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    Hueys vital during Vietnam War



    Story by Lance Cpl. Scott L. Tomaszycki 

    II Marine Expeditionary Force

    MARINE CORPS AIR STATION CHERRY POINT, N.C. - Marine Light Helicopter Squadron 167 was born at Marble Mountain Air Facility in the Republic of South Vietnam, April 1, 1968, in the midst of a foreign civil war. Armed with ever-changing helicopter technology, the squadron saw the UH designation Huey grow in power, transforming into the modern war machine it is today.

    Helicopters were a new sector of Marine aviation that had only begun in the 1950s as reconnaissance and medical evacuation aircraft. Helicopters with weapon kits had been experimented with, but the Marine Corps made no commitment to the concept of a gunship. The idea of assault transports wasn’t thoroughly tested until the Vietnam War. The requirements for helicopter assault missions weren’t entirely known at the outset of the war, but technology developed when light helicopter doctrine met reality.

    “The Marine Corps recognized the need to escort the assault helicopters in and out of enemy territory, but that job was handed to fixed wing aircraft,” said Benjamin H. Kristy, a curator at the National Museum of the Marine Corps. “However, experience in Vietnam quickly showed that fixed-wing aircraft were in fact ill-suited for such work and the armed escort helicopter was born.”

    An armament kit was developed for the Huey, which would take on both roles as the escort “gunships” and light transport “slicks” until the Marine Corps adopted the Cobra. Cobras began Marine integration into the fleet in 1969, but would not be fully phased in for several years. In the mean time, technology would create the cooperative gunship and slick team still in use to this day.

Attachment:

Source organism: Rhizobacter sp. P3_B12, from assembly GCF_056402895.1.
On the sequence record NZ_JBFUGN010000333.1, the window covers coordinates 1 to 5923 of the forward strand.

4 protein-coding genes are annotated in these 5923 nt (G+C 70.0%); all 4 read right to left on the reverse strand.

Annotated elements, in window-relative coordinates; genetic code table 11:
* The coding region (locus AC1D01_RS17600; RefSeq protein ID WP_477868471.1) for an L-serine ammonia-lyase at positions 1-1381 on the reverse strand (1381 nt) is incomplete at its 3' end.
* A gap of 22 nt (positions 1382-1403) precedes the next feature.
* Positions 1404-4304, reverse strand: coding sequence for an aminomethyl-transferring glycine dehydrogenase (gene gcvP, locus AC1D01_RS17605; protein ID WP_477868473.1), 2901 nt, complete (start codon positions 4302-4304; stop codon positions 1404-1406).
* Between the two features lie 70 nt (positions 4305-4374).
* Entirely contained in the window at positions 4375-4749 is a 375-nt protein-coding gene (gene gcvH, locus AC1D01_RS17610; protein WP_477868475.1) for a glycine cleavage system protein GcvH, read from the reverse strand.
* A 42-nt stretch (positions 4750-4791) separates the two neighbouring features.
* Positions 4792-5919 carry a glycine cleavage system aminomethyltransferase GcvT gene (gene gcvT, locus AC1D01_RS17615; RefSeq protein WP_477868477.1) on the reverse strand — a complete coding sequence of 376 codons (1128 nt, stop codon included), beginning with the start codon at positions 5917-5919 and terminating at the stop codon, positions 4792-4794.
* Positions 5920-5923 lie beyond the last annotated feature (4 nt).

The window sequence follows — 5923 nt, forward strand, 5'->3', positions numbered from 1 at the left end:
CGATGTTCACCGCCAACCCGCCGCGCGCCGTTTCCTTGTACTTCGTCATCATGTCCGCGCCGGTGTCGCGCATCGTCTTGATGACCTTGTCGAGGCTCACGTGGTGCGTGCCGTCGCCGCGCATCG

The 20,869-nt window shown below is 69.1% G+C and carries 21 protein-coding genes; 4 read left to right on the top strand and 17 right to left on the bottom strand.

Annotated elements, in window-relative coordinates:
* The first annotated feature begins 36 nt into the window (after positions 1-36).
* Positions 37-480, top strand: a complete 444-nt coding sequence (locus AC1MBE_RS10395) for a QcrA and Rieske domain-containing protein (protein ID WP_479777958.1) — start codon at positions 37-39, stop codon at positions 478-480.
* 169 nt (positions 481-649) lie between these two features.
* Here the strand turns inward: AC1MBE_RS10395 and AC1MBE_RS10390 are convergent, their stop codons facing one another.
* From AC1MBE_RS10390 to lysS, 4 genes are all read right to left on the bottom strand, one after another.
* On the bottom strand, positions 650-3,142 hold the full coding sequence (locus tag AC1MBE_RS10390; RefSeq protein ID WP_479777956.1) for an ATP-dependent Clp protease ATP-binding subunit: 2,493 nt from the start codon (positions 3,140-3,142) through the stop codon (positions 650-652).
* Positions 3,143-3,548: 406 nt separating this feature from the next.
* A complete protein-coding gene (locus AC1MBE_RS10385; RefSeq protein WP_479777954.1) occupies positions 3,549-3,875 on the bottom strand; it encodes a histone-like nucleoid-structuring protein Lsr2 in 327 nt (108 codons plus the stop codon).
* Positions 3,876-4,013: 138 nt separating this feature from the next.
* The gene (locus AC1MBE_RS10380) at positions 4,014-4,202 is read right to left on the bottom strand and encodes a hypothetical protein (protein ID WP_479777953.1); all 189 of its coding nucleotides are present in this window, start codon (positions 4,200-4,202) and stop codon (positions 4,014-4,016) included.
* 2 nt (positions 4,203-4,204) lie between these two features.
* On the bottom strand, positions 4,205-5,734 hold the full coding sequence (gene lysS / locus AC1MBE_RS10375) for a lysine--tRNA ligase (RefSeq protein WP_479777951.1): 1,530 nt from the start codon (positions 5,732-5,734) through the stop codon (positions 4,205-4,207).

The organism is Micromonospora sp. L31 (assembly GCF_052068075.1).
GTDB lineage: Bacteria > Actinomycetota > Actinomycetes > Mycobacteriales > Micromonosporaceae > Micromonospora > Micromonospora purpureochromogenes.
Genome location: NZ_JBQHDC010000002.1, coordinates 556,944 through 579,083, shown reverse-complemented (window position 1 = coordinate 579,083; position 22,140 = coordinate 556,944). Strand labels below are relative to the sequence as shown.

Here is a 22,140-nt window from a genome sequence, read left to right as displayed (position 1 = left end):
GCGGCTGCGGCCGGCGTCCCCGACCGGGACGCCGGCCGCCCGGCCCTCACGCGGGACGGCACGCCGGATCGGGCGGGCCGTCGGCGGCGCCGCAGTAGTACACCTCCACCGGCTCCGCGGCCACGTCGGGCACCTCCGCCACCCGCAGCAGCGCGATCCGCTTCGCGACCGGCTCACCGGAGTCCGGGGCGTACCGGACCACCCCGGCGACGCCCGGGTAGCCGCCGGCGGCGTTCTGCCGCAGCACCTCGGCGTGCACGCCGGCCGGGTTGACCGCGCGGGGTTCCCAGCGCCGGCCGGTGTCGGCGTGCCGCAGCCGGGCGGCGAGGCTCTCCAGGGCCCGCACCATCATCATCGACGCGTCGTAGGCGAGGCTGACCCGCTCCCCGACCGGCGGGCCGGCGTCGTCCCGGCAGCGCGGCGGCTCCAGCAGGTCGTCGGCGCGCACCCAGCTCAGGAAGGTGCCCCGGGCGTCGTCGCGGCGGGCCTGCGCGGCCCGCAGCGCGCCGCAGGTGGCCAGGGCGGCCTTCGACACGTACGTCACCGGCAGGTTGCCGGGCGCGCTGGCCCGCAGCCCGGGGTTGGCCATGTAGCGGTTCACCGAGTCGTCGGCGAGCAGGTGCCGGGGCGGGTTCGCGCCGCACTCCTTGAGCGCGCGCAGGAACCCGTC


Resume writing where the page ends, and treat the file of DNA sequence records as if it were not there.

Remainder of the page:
Capt. Christopher Wright, the assistant historical officer for HMLA-167 said gunships and slicks would search for the enemy in teams. Slicks would either have a “firefly” or “sniffer” kit; meaning either a very powerful spotlight or ammonia-detecting sensors, to find enemy troops. Accompanying gunships would make the kill once the enemy was discovered.

    “Techniques, tactics and procedures of the modern HMLA requires both aircraft,” said Wright. “They complement each other in ways that make the overall squadron much more lethal.”

    HMLA-167 was the last operating light helicopter squadron in Vietnam in 1971 when it was transferred to MCAS New River, 2nd Marine Aircraft Wing, where it continued to be on the cutting edge of technology.

    The UH-1N model Huey made its first appearance in the fleet flown by the squadron in 1972. The major improvement was the twin engine which all previous models lacked.

    Possessing two engines made the Huey much more capable, said retired Maj. Gen. Thomas Braaten, who saw Hueys in action as a CH-46 Sea Knight pilot in Vietnam. Hueys and Cobras would clear landing zones for incoming Sea Knights to drop off troops. In those days, the single-engine helicopter was under powered and had to work hard just to get off the ground. With upgrades, the Huey became more powerful and possessed more utility. After the engine upgrades, only major change to the Hueys capabilities was the introduction of night vision and infrared technology to aid night operations.

    In 1995, both Hueys and Cobras were scheduled for an upgrade. Lt. Gen. Harold W. Blot, then Assistant Deputy Chief of Staff for Aviation, found the planned midlife upgrade wouldn’t meet operational needs. Further, the program to upgrade the Cobra to a four rotor system with improved engines and transmission didn’t have funding. Also, the amphibious ships were running out of room to hold the aircraft and all their parts. This was unacceptable.

    Blot spoke with his Navy counterparts and suggested cancelling the midlife upgrade and using the money to put the Cobra’s planned power system in the Huey. In the process, the Cobra would receive the upgrade as well. This plan would save money, reduce room needed on amphibious ships because fewer spare parts were needed and vastly improve the speed and lift capacity of both aircraft. The head of Naval Aviation agreed, and the UH-1Y and AH-1Z programs were born.

    The UH-1Y reached the fleet recently and three new “Yankees” were issued to HMLA-167 Sept. 28.



    Date Taken: 10.07.2011
    Date Posted: 10.07.2011 11:08
    Story ID: 78169

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